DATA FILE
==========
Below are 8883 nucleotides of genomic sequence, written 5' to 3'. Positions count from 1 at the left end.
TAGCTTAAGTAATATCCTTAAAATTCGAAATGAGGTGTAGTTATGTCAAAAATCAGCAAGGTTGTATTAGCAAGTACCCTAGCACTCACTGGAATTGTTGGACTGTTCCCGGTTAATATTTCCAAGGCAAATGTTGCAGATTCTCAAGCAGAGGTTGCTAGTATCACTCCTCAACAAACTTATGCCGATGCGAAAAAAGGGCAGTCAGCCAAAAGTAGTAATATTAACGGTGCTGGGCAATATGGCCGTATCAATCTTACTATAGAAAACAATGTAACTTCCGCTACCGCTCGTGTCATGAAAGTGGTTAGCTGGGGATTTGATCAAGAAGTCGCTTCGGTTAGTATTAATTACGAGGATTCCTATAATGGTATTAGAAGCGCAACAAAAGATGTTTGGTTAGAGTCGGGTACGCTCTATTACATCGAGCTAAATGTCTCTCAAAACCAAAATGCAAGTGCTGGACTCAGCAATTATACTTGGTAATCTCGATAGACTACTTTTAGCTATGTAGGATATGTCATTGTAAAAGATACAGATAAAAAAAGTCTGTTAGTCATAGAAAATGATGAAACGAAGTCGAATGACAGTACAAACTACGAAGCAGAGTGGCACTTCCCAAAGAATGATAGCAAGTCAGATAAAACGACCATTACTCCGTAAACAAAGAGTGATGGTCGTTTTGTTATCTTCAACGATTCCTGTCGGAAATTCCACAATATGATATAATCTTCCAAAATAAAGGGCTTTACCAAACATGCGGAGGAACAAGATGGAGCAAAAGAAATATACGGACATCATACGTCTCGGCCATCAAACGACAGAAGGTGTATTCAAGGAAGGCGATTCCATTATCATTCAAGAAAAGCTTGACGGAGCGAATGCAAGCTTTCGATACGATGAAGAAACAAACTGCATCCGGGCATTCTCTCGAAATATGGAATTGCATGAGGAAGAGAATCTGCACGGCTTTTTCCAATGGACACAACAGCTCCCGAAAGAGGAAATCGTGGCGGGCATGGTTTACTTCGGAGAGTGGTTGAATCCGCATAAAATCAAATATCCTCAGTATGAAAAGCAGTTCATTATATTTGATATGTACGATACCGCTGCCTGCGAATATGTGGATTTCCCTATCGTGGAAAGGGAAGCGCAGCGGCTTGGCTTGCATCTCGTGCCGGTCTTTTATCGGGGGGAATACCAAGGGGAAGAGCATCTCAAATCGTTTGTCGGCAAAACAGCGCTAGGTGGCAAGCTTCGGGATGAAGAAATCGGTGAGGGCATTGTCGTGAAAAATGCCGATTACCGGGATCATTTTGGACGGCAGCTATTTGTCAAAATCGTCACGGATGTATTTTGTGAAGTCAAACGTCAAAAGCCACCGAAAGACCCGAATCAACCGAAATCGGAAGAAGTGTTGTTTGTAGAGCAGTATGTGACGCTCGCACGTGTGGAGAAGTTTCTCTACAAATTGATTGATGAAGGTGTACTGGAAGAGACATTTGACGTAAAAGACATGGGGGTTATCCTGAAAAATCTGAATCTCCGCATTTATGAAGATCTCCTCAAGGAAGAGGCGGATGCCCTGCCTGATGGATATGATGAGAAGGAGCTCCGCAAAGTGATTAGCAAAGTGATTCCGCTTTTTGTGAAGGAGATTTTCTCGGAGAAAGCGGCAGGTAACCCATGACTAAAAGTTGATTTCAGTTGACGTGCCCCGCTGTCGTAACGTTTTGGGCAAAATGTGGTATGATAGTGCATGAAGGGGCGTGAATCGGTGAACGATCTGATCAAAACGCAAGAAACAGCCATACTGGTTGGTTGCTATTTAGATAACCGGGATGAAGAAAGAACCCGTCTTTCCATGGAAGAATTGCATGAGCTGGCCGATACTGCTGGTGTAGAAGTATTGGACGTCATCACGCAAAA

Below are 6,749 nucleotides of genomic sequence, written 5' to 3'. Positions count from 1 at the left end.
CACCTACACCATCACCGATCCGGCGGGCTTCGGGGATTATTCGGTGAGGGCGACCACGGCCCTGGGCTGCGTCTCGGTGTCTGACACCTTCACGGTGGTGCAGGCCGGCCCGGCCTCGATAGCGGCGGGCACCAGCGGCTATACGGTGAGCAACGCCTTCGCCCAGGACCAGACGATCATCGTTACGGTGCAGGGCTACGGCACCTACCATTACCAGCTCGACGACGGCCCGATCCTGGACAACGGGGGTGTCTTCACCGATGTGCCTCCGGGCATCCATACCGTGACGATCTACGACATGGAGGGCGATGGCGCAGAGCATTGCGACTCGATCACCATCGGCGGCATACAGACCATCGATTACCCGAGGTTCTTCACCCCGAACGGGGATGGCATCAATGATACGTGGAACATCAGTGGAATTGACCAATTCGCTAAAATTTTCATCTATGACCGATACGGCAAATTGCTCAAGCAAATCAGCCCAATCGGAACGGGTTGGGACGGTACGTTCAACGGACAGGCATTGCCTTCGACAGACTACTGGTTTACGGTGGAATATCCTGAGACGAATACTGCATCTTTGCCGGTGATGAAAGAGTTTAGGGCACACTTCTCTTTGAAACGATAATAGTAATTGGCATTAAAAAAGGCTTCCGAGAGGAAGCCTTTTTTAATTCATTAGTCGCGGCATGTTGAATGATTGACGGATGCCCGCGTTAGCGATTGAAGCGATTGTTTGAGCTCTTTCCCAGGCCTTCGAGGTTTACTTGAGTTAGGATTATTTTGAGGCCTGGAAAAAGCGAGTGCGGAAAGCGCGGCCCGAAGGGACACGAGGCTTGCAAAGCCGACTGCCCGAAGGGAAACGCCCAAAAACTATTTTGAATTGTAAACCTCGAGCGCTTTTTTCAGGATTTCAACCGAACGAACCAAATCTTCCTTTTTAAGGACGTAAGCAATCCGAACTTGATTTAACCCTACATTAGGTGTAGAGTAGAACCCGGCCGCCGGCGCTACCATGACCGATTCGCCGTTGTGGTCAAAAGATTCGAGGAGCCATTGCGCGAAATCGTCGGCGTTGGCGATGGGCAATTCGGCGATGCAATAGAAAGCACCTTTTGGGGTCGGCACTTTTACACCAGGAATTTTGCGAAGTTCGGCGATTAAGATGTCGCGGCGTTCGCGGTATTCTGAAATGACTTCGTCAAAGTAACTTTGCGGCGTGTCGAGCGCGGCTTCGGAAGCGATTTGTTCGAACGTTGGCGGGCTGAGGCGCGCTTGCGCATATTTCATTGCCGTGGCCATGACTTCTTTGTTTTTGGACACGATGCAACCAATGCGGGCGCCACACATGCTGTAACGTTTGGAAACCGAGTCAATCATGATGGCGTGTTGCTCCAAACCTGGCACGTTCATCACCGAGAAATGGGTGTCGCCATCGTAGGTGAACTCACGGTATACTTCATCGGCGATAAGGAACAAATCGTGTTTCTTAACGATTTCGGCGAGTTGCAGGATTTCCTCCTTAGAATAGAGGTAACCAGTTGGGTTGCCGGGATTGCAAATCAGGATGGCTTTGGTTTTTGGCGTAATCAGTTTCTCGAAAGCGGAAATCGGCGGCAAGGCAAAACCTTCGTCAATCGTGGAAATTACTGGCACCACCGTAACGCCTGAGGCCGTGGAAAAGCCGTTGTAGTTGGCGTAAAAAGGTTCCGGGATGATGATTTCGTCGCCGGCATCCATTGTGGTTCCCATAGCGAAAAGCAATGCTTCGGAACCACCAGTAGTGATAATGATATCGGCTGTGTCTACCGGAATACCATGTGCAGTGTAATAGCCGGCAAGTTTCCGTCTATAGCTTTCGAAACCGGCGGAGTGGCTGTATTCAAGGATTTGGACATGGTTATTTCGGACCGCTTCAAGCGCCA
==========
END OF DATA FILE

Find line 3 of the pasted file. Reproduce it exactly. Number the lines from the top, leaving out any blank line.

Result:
Below are 6,749 nucleotides of genomic sequence, written 5' to 3'. Positions count from 1 at the left end.